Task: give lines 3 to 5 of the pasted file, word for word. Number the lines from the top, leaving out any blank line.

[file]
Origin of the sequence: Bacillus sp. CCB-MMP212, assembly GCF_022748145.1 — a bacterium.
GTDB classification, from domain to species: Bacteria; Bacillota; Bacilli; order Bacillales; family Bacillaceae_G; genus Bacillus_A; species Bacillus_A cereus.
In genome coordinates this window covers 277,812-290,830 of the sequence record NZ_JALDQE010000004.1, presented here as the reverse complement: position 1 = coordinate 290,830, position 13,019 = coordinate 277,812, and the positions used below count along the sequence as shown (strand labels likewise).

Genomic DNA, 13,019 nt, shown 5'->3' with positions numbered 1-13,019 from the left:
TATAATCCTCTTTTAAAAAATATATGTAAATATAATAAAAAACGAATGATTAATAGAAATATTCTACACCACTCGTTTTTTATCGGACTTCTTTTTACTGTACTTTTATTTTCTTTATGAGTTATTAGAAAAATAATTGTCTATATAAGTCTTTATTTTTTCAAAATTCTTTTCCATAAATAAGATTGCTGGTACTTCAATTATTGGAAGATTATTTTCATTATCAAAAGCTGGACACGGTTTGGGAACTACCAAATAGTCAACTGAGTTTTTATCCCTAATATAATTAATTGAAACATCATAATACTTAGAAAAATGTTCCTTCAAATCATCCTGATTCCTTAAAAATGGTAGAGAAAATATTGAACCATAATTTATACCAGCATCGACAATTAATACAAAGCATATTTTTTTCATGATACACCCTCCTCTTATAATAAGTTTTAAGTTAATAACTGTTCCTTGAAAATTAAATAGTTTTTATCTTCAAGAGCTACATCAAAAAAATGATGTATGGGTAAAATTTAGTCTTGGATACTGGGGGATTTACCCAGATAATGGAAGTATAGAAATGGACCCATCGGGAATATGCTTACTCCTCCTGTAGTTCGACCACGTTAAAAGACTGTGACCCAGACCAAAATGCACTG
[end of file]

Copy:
In genome coordinates this window covers 277,812-290,830 of the sequence record NZ_JALDQE010000004.1, presented here as the reverse complement: position 1 = coordinate 290,830, position 13,019 = coordinate 277,812, and the positions used below count along the sequence as shown (strand labels likewise).

Genomic DNA, 13,019 nt, shown 5'->3' with positions numbered 1-13,019 from the left:
TATAATCCTCTTTTAAAAAATATATGTAAATATAATAAAAAACGAATGATTAATAGAAATATTCTACACCACTCGTTTTTTATCGGACTTCTTTTTACTGTACTTTTATTTTCTTTATGAGTTATTAGAAAAATAATTGTCTATATAAGTCTTTATTTTTTCAAAATTCTTTTCCATAAATAAGATTGCTGGTACTTCAATTATTGGAAGATTATTTTCATTATCAAAAGCTGGACACGGTTTGGGAACTACCAAATAGTCAACTGAGTTTTTATCCCTAATATAATTAATTGAAACATCATAATACTTAGAAAAATGTTCCTTCAAATCATCCTGATTCCTTAAAAATGGTAGAGAAAATATTGAACCATAATTTATACCAGCATCGACAATTAATACAAAGCATATTTTTTTCATGATACACCCTCCTCTTATAATAAGTTTTAAGTTAATAACTGTTCCTTGAAAATTAAATAGTTTTTATCTTCAAGAGCTACATCAAAAAAATGATGTATGGGTAAAATTTAGTCTTGGATACTGGGGGATTTACCCAGATAATGGAAGTATAGAAATGGACCCATCGGGAATATGCTTACTCCTCCTGTAGTTCGACCACGTTAAAAGACTGTGACCCAGACCAAAATGCACTG